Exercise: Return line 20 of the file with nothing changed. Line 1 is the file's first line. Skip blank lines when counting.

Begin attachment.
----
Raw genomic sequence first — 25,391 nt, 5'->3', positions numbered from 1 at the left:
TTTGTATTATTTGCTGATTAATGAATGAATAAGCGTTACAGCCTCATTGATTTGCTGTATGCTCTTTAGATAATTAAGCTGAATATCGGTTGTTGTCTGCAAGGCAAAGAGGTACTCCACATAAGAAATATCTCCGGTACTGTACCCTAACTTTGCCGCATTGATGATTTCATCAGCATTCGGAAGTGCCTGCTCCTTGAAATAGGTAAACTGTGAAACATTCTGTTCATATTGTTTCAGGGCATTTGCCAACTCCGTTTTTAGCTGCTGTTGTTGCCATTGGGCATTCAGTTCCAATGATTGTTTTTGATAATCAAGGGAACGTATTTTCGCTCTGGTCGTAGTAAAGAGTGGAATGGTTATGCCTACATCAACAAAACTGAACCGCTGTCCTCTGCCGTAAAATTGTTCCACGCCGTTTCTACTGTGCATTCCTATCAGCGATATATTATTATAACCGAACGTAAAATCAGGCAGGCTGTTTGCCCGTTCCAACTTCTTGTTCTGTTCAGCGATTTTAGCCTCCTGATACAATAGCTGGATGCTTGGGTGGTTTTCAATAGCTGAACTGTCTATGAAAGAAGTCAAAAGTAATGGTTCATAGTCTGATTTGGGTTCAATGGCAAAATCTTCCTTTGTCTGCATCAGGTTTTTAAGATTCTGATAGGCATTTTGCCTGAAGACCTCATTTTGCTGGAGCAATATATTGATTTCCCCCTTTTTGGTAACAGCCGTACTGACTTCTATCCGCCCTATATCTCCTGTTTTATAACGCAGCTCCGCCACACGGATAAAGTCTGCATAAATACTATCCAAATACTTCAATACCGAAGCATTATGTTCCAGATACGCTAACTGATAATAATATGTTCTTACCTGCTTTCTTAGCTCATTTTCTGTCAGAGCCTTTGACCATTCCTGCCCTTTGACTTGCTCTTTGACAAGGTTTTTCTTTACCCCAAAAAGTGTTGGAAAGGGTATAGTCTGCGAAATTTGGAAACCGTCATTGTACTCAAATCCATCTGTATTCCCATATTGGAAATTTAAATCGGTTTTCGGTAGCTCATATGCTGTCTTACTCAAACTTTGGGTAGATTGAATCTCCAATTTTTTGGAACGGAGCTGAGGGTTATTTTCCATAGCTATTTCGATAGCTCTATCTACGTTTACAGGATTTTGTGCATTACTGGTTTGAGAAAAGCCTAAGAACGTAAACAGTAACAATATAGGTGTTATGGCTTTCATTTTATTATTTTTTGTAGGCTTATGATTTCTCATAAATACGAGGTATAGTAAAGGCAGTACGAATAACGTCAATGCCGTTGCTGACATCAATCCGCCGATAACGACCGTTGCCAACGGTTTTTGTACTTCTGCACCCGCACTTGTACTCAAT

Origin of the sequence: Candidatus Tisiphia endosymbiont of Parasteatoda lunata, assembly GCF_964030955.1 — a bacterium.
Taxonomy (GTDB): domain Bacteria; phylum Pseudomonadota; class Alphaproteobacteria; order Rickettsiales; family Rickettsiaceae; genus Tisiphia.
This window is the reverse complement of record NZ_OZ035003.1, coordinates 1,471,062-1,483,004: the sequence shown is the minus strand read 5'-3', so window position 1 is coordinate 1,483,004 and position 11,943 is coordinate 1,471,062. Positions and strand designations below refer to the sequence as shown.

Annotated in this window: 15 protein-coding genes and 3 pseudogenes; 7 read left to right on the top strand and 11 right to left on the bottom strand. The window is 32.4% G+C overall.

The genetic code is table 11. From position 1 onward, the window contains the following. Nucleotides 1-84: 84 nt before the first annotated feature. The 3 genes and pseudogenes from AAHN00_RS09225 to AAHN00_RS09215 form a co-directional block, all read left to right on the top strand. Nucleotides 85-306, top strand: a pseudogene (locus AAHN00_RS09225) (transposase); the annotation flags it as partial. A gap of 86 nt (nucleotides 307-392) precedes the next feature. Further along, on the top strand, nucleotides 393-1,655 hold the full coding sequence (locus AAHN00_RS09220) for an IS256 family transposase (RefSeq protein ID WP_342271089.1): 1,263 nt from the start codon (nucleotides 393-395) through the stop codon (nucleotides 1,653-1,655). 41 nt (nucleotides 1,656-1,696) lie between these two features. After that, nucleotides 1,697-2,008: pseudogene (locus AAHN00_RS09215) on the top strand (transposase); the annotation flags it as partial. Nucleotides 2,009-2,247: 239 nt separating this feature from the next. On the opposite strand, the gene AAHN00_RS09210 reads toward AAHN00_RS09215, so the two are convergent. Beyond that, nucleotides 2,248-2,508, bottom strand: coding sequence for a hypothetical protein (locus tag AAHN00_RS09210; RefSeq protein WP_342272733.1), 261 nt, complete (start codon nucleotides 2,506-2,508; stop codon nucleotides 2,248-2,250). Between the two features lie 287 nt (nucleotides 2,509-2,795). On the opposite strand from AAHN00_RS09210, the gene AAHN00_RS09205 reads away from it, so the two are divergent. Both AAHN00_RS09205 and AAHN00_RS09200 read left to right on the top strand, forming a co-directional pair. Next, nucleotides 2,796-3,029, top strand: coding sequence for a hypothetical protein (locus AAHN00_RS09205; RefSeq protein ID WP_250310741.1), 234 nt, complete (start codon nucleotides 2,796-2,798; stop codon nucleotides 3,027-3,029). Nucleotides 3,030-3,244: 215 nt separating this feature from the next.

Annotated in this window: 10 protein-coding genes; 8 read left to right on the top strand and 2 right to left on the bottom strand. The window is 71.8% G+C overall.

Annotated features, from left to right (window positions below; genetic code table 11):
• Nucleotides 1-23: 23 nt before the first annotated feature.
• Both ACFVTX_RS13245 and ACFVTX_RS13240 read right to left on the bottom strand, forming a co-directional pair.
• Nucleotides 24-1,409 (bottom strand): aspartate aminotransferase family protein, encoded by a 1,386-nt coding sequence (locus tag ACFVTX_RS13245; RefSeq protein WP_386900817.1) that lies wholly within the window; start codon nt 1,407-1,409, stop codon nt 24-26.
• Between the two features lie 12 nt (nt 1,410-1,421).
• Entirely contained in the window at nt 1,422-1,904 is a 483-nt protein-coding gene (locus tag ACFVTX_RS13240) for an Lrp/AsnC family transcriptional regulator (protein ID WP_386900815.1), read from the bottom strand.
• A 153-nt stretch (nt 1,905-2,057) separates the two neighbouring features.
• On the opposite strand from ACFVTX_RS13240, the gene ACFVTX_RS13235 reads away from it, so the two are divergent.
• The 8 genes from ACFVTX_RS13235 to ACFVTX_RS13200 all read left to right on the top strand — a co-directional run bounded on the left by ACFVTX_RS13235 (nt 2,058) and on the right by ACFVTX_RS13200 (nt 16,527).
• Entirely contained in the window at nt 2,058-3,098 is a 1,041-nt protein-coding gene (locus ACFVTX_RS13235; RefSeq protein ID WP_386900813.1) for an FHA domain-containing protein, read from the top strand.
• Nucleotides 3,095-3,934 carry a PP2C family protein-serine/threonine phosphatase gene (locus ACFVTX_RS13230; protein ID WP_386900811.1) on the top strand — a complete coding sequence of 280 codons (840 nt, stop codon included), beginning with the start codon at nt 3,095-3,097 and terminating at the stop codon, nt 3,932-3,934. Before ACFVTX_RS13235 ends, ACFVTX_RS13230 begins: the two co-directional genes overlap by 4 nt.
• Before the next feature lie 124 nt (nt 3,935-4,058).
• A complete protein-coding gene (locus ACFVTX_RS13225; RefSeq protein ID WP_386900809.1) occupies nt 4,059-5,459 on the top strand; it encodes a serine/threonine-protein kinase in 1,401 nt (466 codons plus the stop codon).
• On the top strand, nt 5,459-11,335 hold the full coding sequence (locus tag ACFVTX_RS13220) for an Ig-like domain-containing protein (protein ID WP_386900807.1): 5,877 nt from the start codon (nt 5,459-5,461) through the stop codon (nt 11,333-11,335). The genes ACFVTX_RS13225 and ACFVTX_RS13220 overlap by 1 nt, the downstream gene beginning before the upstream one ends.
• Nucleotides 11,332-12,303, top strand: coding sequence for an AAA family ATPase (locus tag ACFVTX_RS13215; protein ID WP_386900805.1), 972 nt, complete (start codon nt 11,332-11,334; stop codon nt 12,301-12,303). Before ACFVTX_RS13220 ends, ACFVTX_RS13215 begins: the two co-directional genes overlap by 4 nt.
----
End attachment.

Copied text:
• Before the next feature lie 124 nt (nt 3,935-4,058).